3 out of 4 stars
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From award-winning author, J. Everett Prewitt, comes Something about Ann, set in the ’70s in the US. The book comprises a novella, Something about Ann, and a collection of short stories and it follows a group of African-American veterans in their road to rehabilitation. You are first introduced to Clarence Bankston whom we get to spend the most time with. It becomes apparent soon the war left some unpleasant, unseen scars upon his mind. His story focuses on his romance with a Vietnamese woman, as well as his struggle to reconcile his feelings with the memory of the Vietnam War. The collection of short stories completes the perspective by following Clarence’s comrades and good friends. Each of them offers a look into different approaches to life.
The novella is a powerful, insightful narrative focused on the alienation brought by war. I enjoyed it more than the short stories because the internal conflict of the main character is fascinating. Not to say the short stories do not deal with their share of internal conflict. However, the appeal of the novella comes from the battle between Clarence’s war training and his unbridled emotions. The author does a splendid job at letting the reader know the situation between Bankston and his romantic interest — Ann Minh Bourdain — is odd, to say the least.
Something about Ann left me heartbroken, in the best way possible. I found it to be, at times, uncomfortably intimate, to the point I wanted to avert my gaze from the page. At the same time, it’s a suspenseful lecture, begging you to continue. The genius comes from the fact the story gave me plenty of reasons to arrive at the conclusion the novella ends on. At the same time, the author fed the hope I had for the culmination of the novella to be of a different nature.
Throughout the entire book, I noticed one aspect that made me enjoy all the stories. That is the presence and the role the female characters play in the lives of the main characters. They are interesting actors in the stories they feature in, coming from all types of backgrounds. Some are there to ease the difficulties of rehabilitation after the war, while others drive the narratives they inhabit.
Despite being set in the 1970s Cleveland, there is a strong feminine presence in both the novella and the short stories that follow it. I especially enjoyed Valerie from The Education of Xavier Warfield. Warfield is an avid snooker player, although his career suffers from his habit of letting his past traumas sabotage his chances. Valerie appears in Xavier’s life, not as a saving grace but as an enigma he can’t give up on. By the end, she is an important driving force behind Xavier’s growth, and her character is one of the most lovable ones throughout the book.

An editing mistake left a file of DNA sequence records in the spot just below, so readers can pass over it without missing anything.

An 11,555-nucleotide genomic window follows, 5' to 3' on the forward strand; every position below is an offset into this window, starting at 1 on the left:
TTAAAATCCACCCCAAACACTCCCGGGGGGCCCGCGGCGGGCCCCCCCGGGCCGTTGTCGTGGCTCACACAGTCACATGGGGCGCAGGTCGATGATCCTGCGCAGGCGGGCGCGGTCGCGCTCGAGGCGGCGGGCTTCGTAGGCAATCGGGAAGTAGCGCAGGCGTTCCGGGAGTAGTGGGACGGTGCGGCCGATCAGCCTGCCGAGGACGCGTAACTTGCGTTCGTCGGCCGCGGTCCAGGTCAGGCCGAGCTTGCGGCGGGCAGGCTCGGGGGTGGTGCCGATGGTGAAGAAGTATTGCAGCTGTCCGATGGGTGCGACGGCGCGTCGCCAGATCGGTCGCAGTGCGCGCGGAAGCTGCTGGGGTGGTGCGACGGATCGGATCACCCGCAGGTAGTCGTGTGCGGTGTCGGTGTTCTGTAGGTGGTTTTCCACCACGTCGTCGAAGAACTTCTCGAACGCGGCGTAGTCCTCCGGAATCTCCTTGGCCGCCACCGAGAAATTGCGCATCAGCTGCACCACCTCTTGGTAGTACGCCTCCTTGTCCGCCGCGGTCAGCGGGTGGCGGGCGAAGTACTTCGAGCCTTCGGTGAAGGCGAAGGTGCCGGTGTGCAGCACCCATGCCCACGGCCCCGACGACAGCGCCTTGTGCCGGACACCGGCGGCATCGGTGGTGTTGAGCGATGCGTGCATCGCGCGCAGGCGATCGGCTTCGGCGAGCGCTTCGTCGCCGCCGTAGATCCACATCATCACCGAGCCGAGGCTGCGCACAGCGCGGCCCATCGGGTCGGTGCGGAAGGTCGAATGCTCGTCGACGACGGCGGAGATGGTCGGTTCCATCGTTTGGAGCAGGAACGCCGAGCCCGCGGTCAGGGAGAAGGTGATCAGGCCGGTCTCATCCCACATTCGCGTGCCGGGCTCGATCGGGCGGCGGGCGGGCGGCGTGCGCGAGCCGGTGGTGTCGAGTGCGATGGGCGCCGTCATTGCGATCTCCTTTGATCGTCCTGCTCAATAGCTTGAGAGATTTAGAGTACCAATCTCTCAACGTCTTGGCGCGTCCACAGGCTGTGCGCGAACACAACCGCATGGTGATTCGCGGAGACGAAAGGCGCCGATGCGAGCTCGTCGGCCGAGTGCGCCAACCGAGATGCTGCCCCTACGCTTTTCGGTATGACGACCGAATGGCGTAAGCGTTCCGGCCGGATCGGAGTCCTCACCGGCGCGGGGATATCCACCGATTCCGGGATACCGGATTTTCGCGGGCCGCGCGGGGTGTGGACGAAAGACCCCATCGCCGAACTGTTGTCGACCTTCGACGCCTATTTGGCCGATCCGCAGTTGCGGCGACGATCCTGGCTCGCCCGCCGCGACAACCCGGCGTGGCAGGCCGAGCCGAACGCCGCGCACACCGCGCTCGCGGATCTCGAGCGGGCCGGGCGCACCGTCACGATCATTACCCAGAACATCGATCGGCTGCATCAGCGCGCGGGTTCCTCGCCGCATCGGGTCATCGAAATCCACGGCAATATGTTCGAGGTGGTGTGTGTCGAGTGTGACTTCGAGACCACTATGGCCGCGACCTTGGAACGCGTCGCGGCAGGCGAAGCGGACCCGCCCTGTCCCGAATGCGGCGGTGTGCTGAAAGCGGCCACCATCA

The novella, as well as the short stories, do explore mental health and the struggle of having lived through a war in a mature manner. The trials of the veterans do not come into play to elicit sympathy from the reader. Their more or less precarious mental health being is not used as the building blocks for their characters. Instead, Prewitt explores the inner workings of his characters with a level of sensibility and maturity that makes their mental battles not only believable but candid. The opening images are overwhelming, as they throw you in the middle of the jungle next to the protagonists, helplessly watching them deal with the war. It’s visceral - and I love it for that.
As mentioned, the book features a collection of short stories and, while entertaining in their own merit, I found it hard to enjoy them as much as I did the novella. There are beautiful narratives, like With One Exception that explores the relationship between an African-American who is not particularly fond of interacting with white people and a former comrade who happens to be a white man. They bond through their shared understanding of the war, and it’s one of the more moralist stories you can find in the book. While Clarence Bankston is a memorable character, I didn’t feel as attached to the other protagonists.
If you enjoy shorter lectures which still manage to explore various parts of the same universe, this book is perfect for you. Moreover, if historical fiction and the ’70s interest you, this work does a great job at exploring the socio-economic setting it takes place in. Along with that, the book offers a frank and seasoned look into what the effects of the war are and spends a good part of its narrative exploring the mind of its characters. As mentioned, it’s a character-driven lecture - in case you are passionate about character study, this could be a brilliant book for you. But, I would not recommend it to anyone looking for a detail oriented book or passionate about world-building. The novella’s timeline does omit years and the short stories do not focus on the world as much as they do on the protagonists and their relationships.
In conclusion, I rate Something about Ann by J. Everett Prewitt 3 out of 4 stars. I enjoyed the novella, but the short stories are hit or miss, depending on what your expectations are when going in. I found this book to be a thoughtful, respectful portrayal of the struggles veterans deal with, inhabited by generally interesting characters. It features a strong female cast and shares a fascinating look at the socio-economic environment of the 70s Cleveland. I recommend this book to anyone who likes character-driven narratives, historical fiction or someone looking for a shorter — yet fulfilling — lecture.
Something About Ann
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